The world of macro photograph is one that can absorb a photographer completely. You start off simple, perhaps with a reversing ring photographing small things around the house. Then you find a bug or two, buy a macro ringflash. Perhaps a speedlight or two, small reflectors and maybe even a softbox. But there’s only so much you can shoot at home on the kitchen table.
Getting out on location to shoot macro can be great fun. But the issues dealing with tripods or hand holding available light shots can be a pain. The typical go-to is the ringflash mentioned earlier. But there are some tricks to taking your tabletop studio out on location. In this pair of videso, Paul Morgan from Wex walks us through his mobile macro studio, and how he uses it on location.
In Part 1, Paul talks about the benefits of putting together a mobile studio to document nature. He shows the gear he uses, and plenty of tips for getting around problems you may face on location.
If i were going on a longer trek, I’d probably substitute a few bits of gear. Swapping two of those tripods out for lightweight light stands would be a good start. But, as Paul mentions, they can often present challenges on location due to the uneven ground. Personally, I use Manfrotto Nano stands on location. The legs on these lay “flat”, so even if the ground slopes, I can use a bag to help weigh them down to compensate.
I’d probably also switch out the Nikon SB-900 speedlights for something with built in receivers. This way, you don’t have extra items (and batteries to power them) in your bag, and those extra points of failure.
Part 2 shows the setup in action, and how to get studio like results while using it all. The goal is to capture natural subjects while minimising the impact we have on the environment.
Paul starts with plants, because they’re less likely to run away, he says. Choosing a blooming Blackthorn as his subject, he specifically sought one out on the edge of the field. This puts it in easy reach of an open space to set up the kit.
The first thing to do is to take a simple ambient light exposure of the subject for framing and composition. Once this has been decided, position the background to fill the frame behind your subject. Paul suggests having this background backlit. This can be done either with the natural sunlight on a bright day, or by using a speedlight.
The key thing to remember is that you don’t want the flash right up against the background. The closer it gets to it, the more focused and central the hotspot. Having it some distance apart allows it to evenly light the entire surface.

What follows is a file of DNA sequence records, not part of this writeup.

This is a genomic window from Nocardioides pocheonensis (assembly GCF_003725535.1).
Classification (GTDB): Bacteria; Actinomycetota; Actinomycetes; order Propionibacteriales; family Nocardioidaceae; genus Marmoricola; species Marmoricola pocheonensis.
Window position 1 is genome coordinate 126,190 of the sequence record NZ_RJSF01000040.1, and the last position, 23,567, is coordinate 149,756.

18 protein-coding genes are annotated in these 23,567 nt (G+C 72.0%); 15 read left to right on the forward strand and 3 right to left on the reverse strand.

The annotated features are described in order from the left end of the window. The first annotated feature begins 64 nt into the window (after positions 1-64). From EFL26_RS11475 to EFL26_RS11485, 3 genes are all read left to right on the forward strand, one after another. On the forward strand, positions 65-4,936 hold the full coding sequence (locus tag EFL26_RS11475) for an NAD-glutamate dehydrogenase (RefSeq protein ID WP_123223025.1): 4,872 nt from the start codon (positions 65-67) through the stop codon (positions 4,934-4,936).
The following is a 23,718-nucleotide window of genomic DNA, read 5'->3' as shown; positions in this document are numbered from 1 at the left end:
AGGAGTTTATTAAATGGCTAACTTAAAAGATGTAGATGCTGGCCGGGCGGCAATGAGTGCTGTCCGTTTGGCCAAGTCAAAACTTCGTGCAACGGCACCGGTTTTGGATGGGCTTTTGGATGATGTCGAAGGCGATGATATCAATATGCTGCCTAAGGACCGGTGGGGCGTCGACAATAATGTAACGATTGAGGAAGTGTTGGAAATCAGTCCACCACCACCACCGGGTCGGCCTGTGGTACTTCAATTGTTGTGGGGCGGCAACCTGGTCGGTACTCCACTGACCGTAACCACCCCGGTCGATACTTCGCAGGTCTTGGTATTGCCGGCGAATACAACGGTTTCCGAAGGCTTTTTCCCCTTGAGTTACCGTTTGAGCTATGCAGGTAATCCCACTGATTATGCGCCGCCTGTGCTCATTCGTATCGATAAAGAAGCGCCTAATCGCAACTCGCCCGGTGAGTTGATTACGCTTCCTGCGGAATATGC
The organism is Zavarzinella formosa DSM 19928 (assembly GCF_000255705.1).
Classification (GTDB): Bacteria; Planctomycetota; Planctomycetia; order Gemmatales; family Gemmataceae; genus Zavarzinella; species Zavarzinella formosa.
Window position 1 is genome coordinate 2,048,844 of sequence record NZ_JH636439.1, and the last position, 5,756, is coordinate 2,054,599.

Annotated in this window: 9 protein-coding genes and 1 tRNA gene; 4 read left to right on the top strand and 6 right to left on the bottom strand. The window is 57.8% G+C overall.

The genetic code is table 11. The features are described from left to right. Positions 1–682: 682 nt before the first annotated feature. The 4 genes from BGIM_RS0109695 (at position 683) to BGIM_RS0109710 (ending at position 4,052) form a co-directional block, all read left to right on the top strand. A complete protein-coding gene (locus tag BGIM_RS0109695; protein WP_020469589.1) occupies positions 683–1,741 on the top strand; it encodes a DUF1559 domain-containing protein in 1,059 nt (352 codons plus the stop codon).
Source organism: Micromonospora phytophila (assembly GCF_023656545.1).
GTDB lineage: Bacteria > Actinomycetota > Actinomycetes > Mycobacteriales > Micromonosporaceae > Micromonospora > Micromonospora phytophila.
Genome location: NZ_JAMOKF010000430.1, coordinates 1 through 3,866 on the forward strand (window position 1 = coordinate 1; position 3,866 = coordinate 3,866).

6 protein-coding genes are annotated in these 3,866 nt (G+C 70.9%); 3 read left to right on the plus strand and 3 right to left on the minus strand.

Then you’ll want to position your main key light in such a way that it complements the subject. Here Paul simply held it in his hand slightly above camera right.
Then it’s just a case of balancing the power of each light with your exposure settings. You’ll want the flash on your background powerful enough that it’s not grey, but not so powerful that it flares into the camera and destroys the edges of your subject.
Shifting over to photographing wild bugs that aren’t quite so static, may require a little more ingenuity. Paul uses a custom “device” which allows him to “pose” bugs inside a curved piece of transparent acrylic. This sits above a softbox, acting as the background & backlight. It’s fairly simple to build yourself, though, and full instructions on that can be found on the WEX website.
It seems to produce some very effective results.
Once you start working like this on location, you’re going out with a purpose. You can’t easily throw all this lot in a bag and go on a 10 mile hike. So, plan ahead, figure out exactly what you’ll need to take, and find suitable bags to carry it all in.
Personally, I’d suggest avoiding camera bags completely. Look more toward proper hiking and camping rucksacks which spread the load more safely and evenly. I use a big Vango Rucksack when I’m taking a lot of kit to shoot on location. It’s so much easier on the back, and can carry a lot more.
You don’t have to take all this lot out with you to shoot macro on location, though. I’ve done it with just a speedlight in a small softbox, using the natural environment as the background. But, working this way does present its advantages, and certainly offers more options.